At the age of 3 months old, Emily was adopted from South Korea in 1964. Emily is one of the thousands of children who were adopted by U.S. military families and raised as Americans. Emily’s father, a World War II veteran, and her mother, a stay-at-home mom living with polio, were even featured on an episode of This is Your Life, a popular television show that featured the lives of real-life Americans in the late-1940s. 

Growing up, Emily and her adoptive parents always believed she was a U.S. citizen. The U.S. embassy in Seoul told Emily’s parents that their daughter would become a citizen upon adoption. Emily paid her taxes, worked in the aerospace industry, got married, and had a son.

In the 1980s, she discovered she wasn’t a citizen after committing a shoplifting crime. When she was 48 years old, Emily was diagnosed with a severe spine disease that makes it impossible for her to work. Upon applying for disability, she learned she was ineligible because she was not a U.S. citizen. Emily was issued an order of deportation in 2000. 

Although she has fulfilled her legal obligations to the justice system and paid her debt to society, Emily has been living with the fear of being separated from her family, her home, and her country–the only one she has ever known.


Despite paying taxes for decades and growing up believing she was a U.S. citizen, Emily does not receive any benefits or protections of citizenship. As an adoptee without citizenship, Emily cannot qualify for disability, or unemployment insurance.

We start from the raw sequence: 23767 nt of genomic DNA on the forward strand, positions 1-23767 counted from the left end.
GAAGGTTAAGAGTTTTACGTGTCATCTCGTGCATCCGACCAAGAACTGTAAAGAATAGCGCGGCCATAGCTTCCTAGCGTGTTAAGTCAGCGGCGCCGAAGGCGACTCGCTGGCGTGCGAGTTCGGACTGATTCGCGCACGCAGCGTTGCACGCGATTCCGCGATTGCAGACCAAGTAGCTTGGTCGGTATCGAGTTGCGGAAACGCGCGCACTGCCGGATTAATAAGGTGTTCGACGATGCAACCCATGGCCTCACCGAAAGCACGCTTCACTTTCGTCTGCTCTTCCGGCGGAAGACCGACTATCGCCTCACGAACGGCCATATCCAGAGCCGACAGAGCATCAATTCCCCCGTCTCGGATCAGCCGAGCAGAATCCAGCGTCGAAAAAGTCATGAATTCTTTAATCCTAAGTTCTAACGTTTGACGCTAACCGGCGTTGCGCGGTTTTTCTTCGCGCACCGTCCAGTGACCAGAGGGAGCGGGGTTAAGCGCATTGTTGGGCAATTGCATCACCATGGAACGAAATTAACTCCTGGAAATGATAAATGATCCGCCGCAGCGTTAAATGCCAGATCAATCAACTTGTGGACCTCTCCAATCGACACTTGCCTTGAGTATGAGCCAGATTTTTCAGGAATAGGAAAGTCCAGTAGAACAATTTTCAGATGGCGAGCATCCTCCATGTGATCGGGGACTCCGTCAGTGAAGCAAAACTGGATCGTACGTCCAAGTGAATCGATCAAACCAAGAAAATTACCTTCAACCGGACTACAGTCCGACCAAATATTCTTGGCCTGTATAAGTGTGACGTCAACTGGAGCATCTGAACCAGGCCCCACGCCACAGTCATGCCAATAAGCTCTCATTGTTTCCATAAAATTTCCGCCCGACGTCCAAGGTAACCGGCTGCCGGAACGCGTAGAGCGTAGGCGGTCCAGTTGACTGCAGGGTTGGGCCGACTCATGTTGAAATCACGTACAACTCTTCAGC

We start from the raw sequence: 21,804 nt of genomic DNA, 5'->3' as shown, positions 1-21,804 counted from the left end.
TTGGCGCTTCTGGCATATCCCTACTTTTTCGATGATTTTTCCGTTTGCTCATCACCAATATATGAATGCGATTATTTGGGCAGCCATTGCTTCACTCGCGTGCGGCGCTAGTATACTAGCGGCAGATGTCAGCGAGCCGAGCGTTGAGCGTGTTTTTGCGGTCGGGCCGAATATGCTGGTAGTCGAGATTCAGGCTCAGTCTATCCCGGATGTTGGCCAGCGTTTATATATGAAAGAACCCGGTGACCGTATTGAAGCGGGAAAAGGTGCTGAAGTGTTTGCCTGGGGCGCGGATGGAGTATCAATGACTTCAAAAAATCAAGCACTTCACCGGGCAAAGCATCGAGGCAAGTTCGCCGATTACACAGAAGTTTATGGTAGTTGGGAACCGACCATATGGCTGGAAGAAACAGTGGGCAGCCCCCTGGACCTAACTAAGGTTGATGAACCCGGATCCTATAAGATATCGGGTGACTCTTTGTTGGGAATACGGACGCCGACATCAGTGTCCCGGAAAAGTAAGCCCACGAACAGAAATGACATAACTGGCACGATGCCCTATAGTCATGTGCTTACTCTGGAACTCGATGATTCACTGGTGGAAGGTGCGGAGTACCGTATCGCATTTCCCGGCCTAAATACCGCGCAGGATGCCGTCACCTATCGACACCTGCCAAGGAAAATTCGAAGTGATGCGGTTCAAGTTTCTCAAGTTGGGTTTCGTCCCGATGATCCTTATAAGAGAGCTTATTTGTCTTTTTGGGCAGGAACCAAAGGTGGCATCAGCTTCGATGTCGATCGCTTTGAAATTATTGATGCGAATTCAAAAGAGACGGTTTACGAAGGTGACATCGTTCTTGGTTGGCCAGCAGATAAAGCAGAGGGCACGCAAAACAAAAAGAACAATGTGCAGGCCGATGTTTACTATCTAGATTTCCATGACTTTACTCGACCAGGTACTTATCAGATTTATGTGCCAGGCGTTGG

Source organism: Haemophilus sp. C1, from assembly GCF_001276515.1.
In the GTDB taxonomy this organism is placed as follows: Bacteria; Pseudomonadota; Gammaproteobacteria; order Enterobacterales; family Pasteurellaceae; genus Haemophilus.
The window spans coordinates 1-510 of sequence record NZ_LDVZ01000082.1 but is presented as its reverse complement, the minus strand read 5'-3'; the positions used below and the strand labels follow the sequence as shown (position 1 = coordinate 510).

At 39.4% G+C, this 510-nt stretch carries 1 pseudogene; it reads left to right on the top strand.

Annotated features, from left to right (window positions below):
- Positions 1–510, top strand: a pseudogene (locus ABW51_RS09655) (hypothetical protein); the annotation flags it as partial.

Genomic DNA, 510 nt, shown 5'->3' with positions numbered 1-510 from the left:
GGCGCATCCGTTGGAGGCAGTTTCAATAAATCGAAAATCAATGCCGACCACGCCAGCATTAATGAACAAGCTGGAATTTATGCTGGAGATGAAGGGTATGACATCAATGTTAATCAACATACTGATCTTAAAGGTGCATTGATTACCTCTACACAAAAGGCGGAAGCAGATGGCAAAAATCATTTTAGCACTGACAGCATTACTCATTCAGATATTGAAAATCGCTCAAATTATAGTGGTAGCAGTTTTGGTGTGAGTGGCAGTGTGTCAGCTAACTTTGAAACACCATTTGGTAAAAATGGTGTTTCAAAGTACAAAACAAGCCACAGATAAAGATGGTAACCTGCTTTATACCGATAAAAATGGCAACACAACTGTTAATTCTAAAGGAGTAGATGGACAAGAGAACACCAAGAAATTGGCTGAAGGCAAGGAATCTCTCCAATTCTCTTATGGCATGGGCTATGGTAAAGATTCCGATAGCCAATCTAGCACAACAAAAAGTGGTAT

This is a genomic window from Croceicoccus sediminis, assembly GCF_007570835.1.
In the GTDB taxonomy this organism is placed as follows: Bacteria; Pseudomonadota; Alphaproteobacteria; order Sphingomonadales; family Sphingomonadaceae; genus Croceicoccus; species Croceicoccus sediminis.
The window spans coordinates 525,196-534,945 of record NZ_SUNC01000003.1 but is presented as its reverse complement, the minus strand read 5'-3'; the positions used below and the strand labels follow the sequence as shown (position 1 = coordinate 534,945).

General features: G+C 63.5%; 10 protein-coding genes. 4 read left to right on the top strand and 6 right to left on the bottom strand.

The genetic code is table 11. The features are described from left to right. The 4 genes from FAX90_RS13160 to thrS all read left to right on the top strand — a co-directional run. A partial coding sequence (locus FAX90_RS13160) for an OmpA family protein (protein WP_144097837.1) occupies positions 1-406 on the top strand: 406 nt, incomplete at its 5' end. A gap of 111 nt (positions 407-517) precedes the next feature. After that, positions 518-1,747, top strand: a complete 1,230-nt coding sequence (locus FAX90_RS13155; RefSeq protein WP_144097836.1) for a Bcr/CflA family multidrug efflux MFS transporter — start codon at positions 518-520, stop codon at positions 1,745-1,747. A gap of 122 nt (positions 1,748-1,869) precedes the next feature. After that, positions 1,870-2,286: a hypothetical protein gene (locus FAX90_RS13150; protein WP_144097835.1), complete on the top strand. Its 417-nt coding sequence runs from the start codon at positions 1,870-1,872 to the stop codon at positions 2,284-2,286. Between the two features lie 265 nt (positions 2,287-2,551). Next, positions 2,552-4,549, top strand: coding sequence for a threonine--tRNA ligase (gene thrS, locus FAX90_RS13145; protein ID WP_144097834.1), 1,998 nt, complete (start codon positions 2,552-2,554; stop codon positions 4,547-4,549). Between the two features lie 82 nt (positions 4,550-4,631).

Emily will require a surgery for her spine. However, without citizenship she is ineligible for government support and disability. As a disabled adoptee without citizenship living with an order of deportation, Emily is uncertain of her future especially because of the current COVID-19 pandemic. 


For Emily, adoption to America represented the security of a family, a permanent home, and access to needed medical care. As a child, she was rushed onto an emergency flight to the United States due to her urgent medical condition. However, as an adult, the current laws on adoption and immigration deny Emily that same security.

“My father always told me he would never leave a soldier behind so I will fight to bring every adoptee home because I know it would make him proud…Everyday I pray for justice for all of us. I thank God every day he gives me the strength to never give up and to continue to fight for the rights for all international adoptees.”


To help Emily and other adoptees without citizenship:

-help pass the Adoptee Citizenship Act. Visit our Take Action page to sign our petition, and for guides and templates to call, email, and meet with your U.S. Representative and Senators.